Colorado Statehouse Day 2020 is Friday, April 17!
Join us as we celebrate World Hemophilia Day!
Program Highlights will be announced soon!
Join us and let your voices be heard! With a united voice we can raise public awareness of bleeding disorders and shape public policy that improves the quality of life for all. Your voice and our mission are linked together. Our success as a grassroots organization depends on your advocacy.
We will host an Advocacy Training on Thursday, April 16th in the chapter office. Here we will learn effective techniques on how to successfully share your story and let your voice be heard! The Program Highlights and key issues will be posted soon. THIS SESSION IS MANDATORY. Food and beverages will be provided.
**If you are traveling over 50 miles a hotel room can be provided**
*Program note: This is for ALL bleeding disorder patients and their families. Hemophilia, VwD, platelet dysfunctions, rare factor deficiencies are all welcome!
- Thursday April 16th: Advocacy Training (mandatory in order to attend Capitol Day):
- Friday April 17th: Capitol Day:
State advocacy days are one of the major highlights of local chapter advocacy programs. During these advocacy days, NHF teams with local chapters, volunteers, and other organizations to host a day at the state capitol. The event usually consists of a training session for volunteers where we provide talking points and engage in role-playing activities. Training is followed by a day at the capitol where volunteers meet with their elected officials to educate them about hemophilia and related bleeding disorders. Constituents may visit representatives for various reasons including to educate them, build relationships, thank them, and advocate for or against a piece of legislation.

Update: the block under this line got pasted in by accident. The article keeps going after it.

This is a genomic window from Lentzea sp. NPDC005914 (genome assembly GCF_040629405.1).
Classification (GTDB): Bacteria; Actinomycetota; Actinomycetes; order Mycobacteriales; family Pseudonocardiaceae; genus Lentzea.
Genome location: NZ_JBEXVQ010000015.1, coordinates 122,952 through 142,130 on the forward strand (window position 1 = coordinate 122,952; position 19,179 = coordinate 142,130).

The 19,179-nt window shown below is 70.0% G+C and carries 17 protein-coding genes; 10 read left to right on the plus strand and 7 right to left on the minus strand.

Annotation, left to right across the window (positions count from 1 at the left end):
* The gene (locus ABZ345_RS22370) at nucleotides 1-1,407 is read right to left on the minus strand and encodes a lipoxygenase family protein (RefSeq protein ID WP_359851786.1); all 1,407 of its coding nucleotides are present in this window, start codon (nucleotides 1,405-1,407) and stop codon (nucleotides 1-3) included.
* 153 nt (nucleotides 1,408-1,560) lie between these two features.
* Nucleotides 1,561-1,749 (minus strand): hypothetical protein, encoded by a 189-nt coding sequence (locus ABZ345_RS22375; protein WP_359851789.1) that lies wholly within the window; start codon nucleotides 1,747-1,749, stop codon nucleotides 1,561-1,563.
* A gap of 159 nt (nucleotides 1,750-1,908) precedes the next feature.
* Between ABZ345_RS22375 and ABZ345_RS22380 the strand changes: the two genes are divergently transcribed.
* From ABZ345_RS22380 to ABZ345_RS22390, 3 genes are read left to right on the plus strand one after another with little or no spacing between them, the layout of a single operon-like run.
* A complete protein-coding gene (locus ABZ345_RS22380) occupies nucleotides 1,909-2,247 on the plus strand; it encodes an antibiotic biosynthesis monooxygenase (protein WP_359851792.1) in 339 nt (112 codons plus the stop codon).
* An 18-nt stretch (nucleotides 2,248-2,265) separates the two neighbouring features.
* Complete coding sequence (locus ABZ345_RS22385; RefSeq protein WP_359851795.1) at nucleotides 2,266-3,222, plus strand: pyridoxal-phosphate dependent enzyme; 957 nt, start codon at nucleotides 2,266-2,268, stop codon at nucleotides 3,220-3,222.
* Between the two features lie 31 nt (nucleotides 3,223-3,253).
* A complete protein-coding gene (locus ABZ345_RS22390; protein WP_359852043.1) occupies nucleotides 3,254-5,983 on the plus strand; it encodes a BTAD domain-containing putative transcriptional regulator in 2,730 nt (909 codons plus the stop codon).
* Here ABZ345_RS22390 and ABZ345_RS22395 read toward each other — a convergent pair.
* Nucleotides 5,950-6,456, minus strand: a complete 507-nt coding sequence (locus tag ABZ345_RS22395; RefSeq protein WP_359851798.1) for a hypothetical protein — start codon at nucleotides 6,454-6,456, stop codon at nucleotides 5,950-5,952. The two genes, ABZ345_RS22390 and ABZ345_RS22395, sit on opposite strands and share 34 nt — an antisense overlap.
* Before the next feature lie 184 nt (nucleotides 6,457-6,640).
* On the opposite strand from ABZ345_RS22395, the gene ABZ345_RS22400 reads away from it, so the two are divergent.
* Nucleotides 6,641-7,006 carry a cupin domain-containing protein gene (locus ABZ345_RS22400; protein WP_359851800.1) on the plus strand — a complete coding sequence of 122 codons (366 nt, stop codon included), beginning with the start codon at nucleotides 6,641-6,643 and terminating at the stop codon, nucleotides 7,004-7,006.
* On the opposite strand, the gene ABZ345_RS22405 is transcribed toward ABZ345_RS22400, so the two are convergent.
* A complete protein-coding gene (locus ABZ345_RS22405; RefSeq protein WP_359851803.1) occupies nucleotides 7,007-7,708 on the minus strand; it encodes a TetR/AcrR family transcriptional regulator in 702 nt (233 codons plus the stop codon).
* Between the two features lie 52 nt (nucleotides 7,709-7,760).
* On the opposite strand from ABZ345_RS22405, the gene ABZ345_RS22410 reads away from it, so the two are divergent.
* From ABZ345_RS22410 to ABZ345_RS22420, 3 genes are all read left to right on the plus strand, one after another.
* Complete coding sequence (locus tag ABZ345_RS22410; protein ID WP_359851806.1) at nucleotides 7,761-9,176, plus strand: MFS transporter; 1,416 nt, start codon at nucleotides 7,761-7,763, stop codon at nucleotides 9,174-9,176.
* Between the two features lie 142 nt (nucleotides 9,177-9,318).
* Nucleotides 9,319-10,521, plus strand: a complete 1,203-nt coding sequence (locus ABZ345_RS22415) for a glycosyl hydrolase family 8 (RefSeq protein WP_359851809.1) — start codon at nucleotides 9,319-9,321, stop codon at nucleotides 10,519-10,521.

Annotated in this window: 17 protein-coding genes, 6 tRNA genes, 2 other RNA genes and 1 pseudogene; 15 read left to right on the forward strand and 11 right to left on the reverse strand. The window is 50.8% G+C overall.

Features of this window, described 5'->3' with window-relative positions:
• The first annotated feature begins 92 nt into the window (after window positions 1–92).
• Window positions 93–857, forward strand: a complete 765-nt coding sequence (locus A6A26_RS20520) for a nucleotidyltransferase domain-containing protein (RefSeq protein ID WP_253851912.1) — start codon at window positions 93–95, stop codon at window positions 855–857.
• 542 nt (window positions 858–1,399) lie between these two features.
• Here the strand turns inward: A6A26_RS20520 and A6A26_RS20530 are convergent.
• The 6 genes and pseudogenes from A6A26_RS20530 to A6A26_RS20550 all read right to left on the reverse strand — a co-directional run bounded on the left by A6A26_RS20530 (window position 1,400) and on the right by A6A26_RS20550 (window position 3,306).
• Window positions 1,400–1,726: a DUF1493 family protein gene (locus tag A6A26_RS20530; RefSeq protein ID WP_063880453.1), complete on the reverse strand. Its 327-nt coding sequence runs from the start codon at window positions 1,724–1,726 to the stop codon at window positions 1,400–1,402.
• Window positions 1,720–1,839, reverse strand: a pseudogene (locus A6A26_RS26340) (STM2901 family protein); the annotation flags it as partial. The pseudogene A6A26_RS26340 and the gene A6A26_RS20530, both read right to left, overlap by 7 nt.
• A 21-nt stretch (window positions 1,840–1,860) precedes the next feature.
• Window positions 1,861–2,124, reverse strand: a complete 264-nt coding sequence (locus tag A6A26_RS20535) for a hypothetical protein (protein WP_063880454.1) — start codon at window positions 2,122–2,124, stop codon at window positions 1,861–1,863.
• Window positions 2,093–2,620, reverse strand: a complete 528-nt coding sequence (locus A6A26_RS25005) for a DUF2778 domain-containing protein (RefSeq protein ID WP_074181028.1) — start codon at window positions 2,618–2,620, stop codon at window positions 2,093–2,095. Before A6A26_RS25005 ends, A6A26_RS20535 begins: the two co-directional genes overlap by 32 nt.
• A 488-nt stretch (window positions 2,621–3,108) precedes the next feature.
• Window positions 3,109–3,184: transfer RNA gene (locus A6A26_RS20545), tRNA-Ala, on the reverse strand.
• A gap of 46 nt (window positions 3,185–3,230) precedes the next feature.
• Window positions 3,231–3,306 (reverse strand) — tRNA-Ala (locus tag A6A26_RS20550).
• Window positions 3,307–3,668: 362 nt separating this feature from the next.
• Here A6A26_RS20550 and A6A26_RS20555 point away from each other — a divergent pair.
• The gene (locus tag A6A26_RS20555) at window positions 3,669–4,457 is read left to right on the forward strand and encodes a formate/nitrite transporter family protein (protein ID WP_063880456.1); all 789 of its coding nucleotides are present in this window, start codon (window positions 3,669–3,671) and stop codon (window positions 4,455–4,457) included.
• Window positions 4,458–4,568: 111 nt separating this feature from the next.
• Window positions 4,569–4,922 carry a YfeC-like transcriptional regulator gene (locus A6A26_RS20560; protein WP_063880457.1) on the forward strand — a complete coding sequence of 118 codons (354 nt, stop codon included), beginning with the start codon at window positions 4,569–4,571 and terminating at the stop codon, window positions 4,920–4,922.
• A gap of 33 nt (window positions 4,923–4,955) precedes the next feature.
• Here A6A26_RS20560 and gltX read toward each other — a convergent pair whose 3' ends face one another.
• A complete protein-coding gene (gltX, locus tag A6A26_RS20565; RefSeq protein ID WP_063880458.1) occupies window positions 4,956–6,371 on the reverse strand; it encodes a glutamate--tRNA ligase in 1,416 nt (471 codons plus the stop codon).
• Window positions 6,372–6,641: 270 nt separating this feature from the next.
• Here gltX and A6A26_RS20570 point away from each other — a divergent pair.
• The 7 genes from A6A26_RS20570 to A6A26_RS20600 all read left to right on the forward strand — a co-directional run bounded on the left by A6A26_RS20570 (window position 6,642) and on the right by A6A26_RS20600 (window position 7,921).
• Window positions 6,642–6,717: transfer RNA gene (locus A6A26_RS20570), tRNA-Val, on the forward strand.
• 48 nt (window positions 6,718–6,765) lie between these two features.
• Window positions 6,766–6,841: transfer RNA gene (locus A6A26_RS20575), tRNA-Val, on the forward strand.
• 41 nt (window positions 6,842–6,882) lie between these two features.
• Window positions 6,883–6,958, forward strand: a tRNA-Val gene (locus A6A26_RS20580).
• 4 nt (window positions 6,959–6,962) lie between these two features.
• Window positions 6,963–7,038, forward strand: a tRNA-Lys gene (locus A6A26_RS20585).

State advocacy days give elected officials the opportunity to learn firsthand from affected individuals and families how expensive treating bleeding orders can be, and how important it is to have access to comprehensive care and continuity of care. Legislators learn how not having access to the proper treatment can be detrimental to the health of someone with a bleeding disorder, and potentially cost the state a lot of money in the long run.
Putting a face to hemophilia makes a significant impact.